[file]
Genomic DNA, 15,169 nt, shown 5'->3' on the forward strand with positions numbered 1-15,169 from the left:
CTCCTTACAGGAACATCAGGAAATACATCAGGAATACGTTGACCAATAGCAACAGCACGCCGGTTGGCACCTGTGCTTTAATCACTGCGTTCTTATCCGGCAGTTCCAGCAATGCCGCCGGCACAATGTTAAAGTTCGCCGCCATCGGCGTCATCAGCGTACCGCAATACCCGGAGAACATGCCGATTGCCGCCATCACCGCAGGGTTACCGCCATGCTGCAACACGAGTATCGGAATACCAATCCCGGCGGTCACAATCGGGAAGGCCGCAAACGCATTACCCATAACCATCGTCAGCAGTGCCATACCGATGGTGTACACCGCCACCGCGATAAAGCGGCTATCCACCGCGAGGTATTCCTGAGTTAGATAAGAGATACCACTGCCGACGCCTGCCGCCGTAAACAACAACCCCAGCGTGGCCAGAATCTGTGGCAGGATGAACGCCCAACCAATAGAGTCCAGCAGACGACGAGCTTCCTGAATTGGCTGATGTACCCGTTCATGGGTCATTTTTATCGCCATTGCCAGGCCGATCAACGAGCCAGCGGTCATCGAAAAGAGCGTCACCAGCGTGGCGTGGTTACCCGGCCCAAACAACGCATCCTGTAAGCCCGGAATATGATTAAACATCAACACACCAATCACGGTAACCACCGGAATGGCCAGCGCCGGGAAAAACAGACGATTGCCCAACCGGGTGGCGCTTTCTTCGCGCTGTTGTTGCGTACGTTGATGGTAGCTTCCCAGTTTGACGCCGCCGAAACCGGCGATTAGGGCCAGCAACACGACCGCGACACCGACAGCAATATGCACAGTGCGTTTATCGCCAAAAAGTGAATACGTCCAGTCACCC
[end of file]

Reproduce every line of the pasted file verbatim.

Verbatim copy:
Genomic DNA, 15,169 nt, shown 5'->3' on the forward strand with positions numbered 1-15,169 from the left:
CTCCTTACAGGAACATCAGGAAATACATCAGGAATACGTTGACCAATAGCAACAGCACGCCGGTTGGCACCTGTGCTTTAATCACTGCGTTCTTATCCGGCAGTTCCAGCAATGCCGCCGGCACAATGTTAAAGTTCGCCGCCATCGGCGTCATCAGCGTACCGCAATACCCGGAGAACATGCCGATTGCCGCCATCACCGCAGGGTTACCGCCATGCTGCAACACGAGTATCGGAATACCAATCCCGGCGGTCACAATCGGGAAGGCCGCAAACGCATTACCCATAACCATCGTCAGCAGTGCCATACCGATGGTGTACACCGCCACCGCGATAAAGCGGCTATCCACCGCGAGGTATTCCTGAGTTAGATAAGAGATACCACTGCCGACGCCTGCCGCCGTAAACAACAACCCCAGCGTGGCCAGAATCTGTGGCAGGATGAACGCCCAACCAATAGAGTCCAGCAGACGACGAGCTTCCTGAATTGGCTGATGTACCCGTTCATGGGTCATTTTTATCGCCATTGCCAGGCCGATCAACGAGCCAGCGGTCATCGAAAAGAGCGTCACCAGCGTGGCGTGGTTACCCGGCCCAAACAACGCATCCTGTAAGCCCGGAATATGATTAAACATCAACACACCAATCACGGTAACCACCGGAATGGCCAGCGCCGGGAAAAACAGACGATTGCCCAACCGGGTGGCGCTTTCTTCGCGCTGTTGTTGCGTACGTTGATGGTAGCTTCCCAGTTTGACGCCGCCGAAACCGGCGATTAGGGCCAGCAACACGACCGCGACACCGACAGCAATATGCACAGTGCGTTTATCGCCAAAAAGTGAATACGTCCAGTCACCC